Cruise Antarctica

Written by Patricia Tunstall
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To cruise Antarctica is to enter into a remote, spectacular, permanently-wintry world that is uninhabited except by a few scientists in their research stations and a lot of penguins. This continent has no native peoples, no capital, no government, no currency, and no official language. With an area of 5,100, 021 square miles, it is the fifth-largest continent, with the unique distinction of being almost completely covered by ice year-round.

There are so many differences between Antarctica and the rest of the planet, it is hard to list them all. It is so cold that all humidity evaporates, leaving the continent as dry as a desert even though it is perpetually blanketed with ice. There is little precipitation and almost no clouds directly over the South Pole, yet dry blizzards cause "whiteout," in which it is impossible to see objects three feet away.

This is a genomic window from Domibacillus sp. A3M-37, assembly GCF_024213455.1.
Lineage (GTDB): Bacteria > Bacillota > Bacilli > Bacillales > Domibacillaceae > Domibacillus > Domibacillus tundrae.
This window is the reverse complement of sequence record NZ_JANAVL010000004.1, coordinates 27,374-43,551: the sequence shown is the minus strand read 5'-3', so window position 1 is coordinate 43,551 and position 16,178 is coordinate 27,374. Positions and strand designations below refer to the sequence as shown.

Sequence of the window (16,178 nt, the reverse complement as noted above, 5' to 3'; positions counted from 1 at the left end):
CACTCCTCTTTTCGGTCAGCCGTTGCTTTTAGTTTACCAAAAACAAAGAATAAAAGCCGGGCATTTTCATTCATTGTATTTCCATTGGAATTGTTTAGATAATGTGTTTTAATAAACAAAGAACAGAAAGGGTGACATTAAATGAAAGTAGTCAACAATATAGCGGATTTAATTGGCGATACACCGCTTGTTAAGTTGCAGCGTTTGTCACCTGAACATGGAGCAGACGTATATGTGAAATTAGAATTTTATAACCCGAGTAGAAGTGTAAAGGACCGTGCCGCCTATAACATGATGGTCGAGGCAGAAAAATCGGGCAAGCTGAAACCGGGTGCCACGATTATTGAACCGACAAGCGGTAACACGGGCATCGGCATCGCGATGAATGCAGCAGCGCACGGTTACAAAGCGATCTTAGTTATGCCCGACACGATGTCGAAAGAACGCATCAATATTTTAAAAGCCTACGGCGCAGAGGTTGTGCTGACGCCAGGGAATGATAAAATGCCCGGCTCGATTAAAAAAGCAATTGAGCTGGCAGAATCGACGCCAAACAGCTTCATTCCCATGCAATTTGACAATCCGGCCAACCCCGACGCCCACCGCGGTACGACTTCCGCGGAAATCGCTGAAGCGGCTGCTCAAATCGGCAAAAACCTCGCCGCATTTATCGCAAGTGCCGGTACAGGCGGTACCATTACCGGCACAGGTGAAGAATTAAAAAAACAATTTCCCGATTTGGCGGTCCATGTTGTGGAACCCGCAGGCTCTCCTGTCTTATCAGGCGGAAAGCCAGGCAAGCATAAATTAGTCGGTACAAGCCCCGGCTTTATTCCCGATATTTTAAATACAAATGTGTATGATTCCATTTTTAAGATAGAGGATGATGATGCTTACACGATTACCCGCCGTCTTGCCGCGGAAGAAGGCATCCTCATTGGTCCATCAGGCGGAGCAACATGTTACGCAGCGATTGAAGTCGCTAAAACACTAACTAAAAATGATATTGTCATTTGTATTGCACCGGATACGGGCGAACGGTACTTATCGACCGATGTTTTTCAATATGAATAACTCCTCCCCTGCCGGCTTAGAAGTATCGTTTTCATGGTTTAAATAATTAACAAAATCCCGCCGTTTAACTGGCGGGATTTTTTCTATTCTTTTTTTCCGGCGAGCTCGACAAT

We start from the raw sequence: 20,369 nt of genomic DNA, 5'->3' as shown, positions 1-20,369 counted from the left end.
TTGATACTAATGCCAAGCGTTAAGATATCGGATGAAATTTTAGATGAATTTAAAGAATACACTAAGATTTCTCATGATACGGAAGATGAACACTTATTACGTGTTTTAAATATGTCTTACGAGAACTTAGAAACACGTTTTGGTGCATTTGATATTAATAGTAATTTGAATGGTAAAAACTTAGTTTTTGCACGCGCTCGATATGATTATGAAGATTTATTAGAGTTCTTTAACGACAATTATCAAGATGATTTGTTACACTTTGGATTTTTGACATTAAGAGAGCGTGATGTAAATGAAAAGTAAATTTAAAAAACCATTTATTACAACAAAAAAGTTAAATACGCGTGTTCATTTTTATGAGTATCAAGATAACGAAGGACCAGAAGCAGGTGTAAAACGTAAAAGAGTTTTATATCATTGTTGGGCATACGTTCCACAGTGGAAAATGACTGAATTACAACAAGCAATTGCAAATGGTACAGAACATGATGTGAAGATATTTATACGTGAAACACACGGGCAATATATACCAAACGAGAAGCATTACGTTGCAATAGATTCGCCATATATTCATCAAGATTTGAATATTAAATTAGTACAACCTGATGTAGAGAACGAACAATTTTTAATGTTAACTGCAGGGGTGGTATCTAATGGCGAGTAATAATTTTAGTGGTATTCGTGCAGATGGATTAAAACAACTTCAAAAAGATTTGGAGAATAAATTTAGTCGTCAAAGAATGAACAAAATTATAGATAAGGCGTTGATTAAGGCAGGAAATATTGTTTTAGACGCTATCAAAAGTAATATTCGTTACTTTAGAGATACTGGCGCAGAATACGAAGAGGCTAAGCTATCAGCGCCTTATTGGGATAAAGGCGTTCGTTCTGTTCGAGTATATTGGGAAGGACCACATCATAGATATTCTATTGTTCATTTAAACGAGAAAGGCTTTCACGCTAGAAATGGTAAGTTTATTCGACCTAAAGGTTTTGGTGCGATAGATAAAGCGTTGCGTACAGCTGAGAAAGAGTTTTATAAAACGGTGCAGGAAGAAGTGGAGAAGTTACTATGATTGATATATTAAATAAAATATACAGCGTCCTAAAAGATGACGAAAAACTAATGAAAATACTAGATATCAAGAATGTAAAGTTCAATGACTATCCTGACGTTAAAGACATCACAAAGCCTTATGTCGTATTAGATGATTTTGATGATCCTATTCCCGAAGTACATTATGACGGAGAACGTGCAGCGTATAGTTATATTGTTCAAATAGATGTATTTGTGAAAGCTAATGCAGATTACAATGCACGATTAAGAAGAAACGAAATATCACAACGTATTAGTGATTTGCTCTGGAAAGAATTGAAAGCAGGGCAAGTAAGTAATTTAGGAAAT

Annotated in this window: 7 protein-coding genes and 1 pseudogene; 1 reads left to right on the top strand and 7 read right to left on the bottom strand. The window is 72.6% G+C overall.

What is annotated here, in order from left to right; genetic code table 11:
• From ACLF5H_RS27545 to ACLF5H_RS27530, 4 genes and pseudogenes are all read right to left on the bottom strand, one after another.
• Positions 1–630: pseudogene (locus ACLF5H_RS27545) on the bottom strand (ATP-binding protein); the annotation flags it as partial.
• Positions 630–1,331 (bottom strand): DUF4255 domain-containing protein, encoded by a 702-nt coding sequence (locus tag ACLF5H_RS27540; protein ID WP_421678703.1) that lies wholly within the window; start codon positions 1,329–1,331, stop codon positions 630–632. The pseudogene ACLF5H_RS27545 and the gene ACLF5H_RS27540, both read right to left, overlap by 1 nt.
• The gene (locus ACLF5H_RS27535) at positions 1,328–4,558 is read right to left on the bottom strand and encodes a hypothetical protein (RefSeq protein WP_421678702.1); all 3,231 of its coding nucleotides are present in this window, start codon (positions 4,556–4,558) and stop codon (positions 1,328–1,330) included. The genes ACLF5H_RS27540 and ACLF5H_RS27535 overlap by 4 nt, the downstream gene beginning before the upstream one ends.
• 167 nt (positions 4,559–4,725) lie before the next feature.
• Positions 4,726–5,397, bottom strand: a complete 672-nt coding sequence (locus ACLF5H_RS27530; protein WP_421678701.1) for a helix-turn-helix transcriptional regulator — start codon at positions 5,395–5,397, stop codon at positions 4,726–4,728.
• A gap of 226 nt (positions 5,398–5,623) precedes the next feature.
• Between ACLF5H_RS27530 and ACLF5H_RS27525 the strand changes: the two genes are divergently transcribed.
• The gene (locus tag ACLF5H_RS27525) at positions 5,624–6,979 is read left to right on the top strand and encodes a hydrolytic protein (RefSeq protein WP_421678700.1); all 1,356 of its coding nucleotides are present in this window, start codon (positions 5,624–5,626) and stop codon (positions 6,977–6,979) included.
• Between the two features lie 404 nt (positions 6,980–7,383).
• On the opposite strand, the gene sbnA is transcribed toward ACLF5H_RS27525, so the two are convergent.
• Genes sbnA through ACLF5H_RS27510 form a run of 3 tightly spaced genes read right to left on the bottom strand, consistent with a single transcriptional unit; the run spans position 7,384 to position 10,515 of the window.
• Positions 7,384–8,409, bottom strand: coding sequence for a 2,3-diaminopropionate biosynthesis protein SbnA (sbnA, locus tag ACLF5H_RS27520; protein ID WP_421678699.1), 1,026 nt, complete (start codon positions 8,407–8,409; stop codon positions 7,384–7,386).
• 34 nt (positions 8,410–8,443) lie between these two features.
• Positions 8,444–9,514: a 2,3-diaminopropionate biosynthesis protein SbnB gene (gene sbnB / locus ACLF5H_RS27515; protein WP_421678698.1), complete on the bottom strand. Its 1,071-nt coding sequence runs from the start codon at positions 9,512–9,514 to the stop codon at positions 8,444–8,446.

Cruise Antarctica in Safety

Antarctica trips are definitely not land-based! Cruise Antarctica and marvel at the towering icebergs from the safety and comfort of an ocean liner. Most sea journeys also visit the South Shetland Islands, which are close by the Antarctic Peninsula. Elephant Island is just one of many small islands that make up the South Shetlands; all are a sanctuary for wildlife, with enormous colonies of penguins and large gatherings of fur seals. Most amusing, perhaps, are the gigantic southern elephant seals wallowing in pools of mud.

Tourists on Antarctic cruise vacations are not always confined to their ship. For those intrepid visitors, scuba diving, sea kayaking, and camping are available on the peninsula, but mostly on the more environmentally moderate South Shetlands. For those hoping to cruise Antarctica, take a look at the itineraries of the several companies that offer cruises to Antarctica, which are generally available online, for they vary in locations visited, length of voyages, and activities planned.

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